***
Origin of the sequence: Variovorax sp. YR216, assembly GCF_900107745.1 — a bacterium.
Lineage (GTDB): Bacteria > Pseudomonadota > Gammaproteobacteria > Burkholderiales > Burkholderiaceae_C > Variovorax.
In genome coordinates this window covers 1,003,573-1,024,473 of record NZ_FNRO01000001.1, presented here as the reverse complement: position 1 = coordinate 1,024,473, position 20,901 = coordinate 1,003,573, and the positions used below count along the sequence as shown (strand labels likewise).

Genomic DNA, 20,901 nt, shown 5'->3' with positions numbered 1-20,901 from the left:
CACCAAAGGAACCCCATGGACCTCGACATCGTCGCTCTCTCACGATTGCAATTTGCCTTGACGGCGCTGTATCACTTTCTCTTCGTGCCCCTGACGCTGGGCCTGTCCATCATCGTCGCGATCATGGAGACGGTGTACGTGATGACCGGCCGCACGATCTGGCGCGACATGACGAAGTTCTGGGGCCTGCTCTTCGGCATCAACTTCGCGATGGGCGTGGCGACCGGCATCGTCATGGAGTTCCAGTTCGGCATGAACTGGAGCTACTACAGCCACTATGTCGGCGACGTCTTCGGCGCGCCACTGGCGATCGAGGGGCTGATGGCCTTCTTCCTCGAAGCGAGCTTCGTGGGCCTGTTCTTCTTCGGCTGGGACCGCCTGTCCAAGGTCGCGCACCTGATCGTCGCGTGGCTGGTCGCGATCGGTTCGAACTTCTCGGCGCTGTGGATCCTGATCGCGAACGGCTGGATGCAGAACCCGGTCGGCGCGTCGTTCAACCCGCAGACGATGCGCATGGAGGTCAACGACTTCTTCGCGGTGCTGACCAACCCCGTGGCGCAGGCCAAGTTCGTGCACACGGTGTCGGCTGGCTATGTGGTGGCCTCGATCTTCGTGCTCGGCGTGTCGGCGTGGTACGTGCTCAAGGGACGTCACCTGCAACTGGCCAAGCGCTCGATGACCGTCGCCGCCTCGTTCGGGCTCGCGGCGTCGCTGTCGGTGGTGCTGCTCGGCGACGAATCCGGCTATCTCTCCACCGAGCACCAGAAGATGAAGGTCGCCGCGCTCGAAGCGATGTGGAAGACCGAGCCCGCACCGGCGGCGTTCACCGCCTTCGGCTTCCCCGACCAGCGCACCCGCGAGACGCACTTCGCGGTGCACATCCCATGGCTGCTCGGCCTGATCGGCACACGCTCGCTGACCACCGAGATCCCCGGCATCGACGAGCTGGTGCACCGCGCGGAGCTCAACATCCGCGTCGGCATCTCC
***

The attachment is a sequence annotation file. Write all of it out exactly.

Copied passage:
Origin of the sequence: Variovorax sp. YR216, assembly GCF_900107745.1 — a bacterium.
Lineage (GTDB): Bacteria > Pseudomonadota > Gammaproteobacteria > Burkholderiales > Burkholderiaceae_C > Variovorax.
In genome coordinates this window covers 1,003,573-1,024,473 of record NZ_FNRO01000001.1, presented here as the reverse complement: position 1 = coordinate 1,024,473, position 20,901 = coordinate 1,003,573, and the positions used below count along the sequence as shown (strand labels likewise).

Genomic DNA, 20,901 nt, shown 5'->3' with positions numbered 1-20,901 from the left:
CACCAAAGGAACCCCATGGACCTCGACATCGTCGCTCTCTCACGATTGCAATTTGCCTTGACGGCGCTGTATCACTTTCTCTTCGTGCCCCTGACGCTGGGCCTGTCCATCATCGTCGCGATCATGGAGACGGTGTACGTGATGACCGGCCGCACGATCTGGCGCGACATGACGAAGTTCTGGGGCCTGCTCTTCGGCATCAACTTCGCGATGGGCGTGGCGACCGGCATCGTCATGGAGTTCCAGTTCGGCATGAACTGGAGCTACTACAGCCACTATGTCGGCGACGTCTTCGGCGCGCCACTGGCGATCGAGGGGCTGATGGCCTTCTTCCTCGAAGCGAGCTTCGTGGGCCTGTTCTTCTTCGGCTGGGACCGCCTGTCCAAGGTCGCGCACCTGATCGTCGCGTGGCTGGTCGCGATCGGTTCGAACTTCTCGGCGCTGTGGATCCTGATCGCGAACGGCTGGATGCAGAACCCGGTCGGCGCGTCGTTCAACCCGCAGACGATGCGCATGGAGGTCAACGACTTCTTCGCGGTGCTGACCAACCCCGTGGCGCAGGCCAAGTTCGTGCACACGGTGTCGGCTGGCTATGTGGTGGCCTCGATCTTCGTGCTCGGCGTGTCGGCGTGGTACGTGCTCAAGGGACGTCACCTGCAACTGGCCAAGCGCTCGATGACCGTCGCCGCCTCGTTCGGGCTCGCGGCGTCGCTGTCGGTGGTGCTGCTCGGCGACGAATCCGGCTATCTCTCCACCGAGCACCAGAAGATGAAGGTCGCCGCGCTCGAAGCGATGTGGAAGACCGAGCCCGCACCGGCGGCGTTCACCGCCTTCGGCTTCCCCGACCAGCGCACCCGCGAGACGCACTTCGCGGTGCACATCCCATGGCTGCTCGGCCTGATCGGCACACGCTCGCTGACCACCGAGATCCCCGGCATCGACGAGCTGGTGCACCGCGCGGAGCTCAACATCCGCGTCGGCATCTCC